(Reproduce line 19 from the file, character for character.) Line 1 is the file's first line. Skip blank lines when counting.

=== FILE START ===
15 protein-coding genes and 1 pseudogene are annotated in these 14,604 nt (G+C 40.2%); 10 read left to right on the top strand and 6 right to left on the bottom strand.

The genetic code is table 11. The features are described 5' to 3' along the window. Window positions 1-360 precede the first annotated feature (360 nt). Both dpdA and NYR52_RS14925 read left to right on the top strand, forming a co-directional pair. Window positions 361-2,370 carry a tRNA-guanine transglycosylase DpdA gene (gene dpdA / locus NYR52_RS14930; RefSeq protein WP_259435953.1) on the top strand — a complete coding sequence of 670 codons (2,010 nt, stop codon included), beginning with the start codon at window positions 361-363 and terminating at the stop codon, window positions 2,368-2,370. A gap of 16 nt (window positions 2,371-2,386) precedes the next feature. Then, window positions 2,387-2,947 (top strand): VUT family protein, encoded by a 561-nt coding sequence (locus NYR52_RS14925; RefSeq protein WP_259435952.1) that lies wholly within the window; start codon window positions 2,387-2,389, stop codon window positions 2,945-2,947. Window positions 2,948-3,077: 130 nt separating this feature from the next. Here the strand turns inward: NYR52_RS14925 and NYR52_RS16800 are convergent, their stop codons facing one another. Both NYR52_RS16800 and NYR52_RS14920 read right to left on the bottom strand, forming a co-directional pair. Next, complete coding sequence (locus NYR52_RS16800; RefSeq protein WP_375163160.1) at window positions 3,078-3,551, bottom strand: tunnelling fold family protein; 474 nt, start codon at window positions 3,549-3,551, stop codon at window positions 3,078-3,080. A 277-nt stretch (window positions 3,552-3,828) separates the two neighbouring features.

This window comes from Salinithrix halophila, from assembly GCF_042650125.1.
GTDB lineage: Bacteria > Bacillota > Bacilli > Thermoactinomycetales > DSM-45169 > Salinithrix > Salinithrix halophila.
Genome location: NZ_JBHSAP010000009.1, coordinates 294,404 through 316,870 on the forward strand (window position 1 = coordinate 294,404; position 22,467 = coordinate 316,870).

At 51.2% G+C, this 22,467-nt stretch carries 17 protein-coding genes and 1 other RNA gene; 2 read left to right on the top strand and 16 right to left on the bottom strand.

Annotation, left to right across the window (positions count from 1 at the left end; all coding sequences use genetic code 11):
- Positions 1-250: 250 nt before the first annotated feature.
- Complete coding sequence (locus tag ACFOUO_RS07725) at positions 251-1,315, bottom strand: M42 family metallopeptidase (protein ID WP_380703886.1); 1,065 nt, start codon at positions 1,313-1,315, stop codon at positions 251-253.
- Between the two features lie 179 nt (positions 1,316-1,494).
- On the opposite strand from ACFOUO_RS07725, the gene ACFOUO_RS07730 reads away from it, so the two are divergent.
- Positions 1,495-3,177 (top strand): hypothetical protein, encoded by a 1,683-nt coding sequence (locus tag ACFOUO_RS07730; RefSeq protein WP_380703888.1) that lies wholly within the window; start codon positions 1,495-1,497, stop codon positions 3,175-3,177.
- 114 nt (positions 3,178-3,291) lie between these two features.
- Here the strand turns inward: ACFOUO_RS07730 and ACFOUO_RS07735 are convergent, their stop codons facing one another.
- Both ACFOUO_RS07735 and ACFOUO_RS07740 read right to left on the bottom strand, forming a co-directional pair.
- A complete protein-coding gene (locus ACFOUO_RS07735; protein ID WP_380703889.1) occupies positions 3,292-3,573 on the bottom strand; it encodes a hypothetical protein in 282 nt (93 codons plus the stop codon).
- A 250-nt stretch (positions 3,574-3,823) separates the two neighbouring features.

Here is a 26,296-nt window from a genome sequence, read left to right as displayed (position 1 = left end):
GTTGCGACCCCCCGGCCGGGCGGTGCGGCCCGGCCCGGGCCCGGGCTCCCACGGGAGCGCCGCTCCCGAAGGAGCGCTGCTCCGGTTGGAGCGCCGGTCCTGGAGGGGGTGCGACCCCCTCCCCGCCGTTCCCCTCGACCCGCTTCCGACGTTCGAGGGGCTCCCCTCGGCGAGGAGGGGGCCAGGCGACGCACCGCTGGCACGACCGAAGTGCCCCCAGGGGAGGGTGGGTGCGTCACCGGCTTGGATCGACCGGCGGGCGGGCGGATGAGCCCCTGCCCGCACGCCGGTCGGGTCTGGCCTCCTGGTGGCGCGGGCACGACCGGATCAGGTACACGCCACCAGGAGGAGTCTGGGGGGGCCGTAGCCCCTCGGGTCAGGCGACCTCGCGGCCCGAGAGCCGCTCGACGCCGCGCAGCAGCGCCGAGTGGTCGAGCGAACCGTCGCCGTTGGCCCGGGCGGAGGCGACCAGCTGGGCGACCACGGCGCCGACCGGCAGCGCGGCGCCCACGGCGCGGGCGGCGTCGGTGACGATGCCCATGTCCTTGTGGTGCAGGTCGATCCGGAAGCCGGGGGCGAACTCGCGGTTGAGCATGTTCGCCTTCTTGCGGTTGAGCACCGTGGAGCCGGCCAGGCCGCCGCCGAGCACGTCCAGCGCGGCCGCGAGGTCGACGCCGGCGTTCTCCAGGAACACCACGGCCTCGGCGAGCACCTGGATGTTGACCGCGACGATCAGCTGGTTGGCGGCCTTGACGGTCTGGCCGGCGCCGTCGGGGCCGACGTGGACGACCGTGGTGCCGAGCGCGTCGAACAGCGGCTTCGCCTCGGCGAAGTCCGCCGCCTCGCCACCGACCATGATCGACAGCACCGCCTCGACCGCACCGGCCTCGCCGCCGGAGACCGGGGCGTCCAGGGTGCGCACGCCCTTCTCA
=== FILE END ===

GTTGCGACCCCCCGGCCGGGCGGTGCGGCCCGGCCCGGGCCCGGGCTCCCACGGGAGCGCCGCTCCCGAAGGAGCGCTGCTCCGGTTGGAGCGCCGGTCCTGGAGGGGGTGCGACCCCCTCCCCGCCGTTCCCCTCGACCCGCTTCCGACGTTCGAGGGGCTCCCCTCGGCGAGGAGGGGGCCAGGCGACGCACCGCTGGCACGACCGAAGTGCCCCCAGGGGAGGGTGGGTGCGTCACCGGCTTGGATCGACCGGCGGGCGGGCGGATGAGCCCCTGCCCGCACGCCGGTCGGGTCTGGCCTCCTGGTGGCGCGGGCACGACCGGATCAGGTACACGCCACCAGGAGGAGTCTGGGGGGGCCGTAGCCCCTCGGGTCAGGCGACCTCGCGGCCCGAGAGCCGCTCGACGCCGCGCAGCAGCGCCGAGTGGTCGAGCGAACCGTCGCCGTTGGCCCGGGCGGAGGCGACCAGCTGGGCGACCACGGCGCCGACCGGCAGCGCGGCGCCCACGGCGCGGGCGGCGTCGGTGACGATGCCCATGTCCTTGTGGTGCAGGTCGATCCGGAAGCCGGGGGCGAACTCGCGGTTGAGCATGTTCGCCTTCTTGCGGTTGAGCACCGTGGAGCCGGCCAGGCCGCCGCCGAGCACGTCCAGCGCGGCCGCGAGGTCGACGCCGGCGTTCTCCAGGAACACCACGGCCTCGGCGAGCACCTGGATGTTGACCGCGACGATCAGCTGGTTGGCGGCCTTGACGGTCTGGCCGGCGCCGTCGGGGCCGACGTGGACGACCGTGGTGCCGAGCGCGTCGAACAGCGGCTTCGCCTCGGCGAAGTCCGCCGCCTCGCCACCGACCATGATCGACAGCACCGCCTCGACCGCACCGGCCTCGCCGCCGGAGACCGGGGCGTCCAGGGTGCGCACGCCCTTCTCA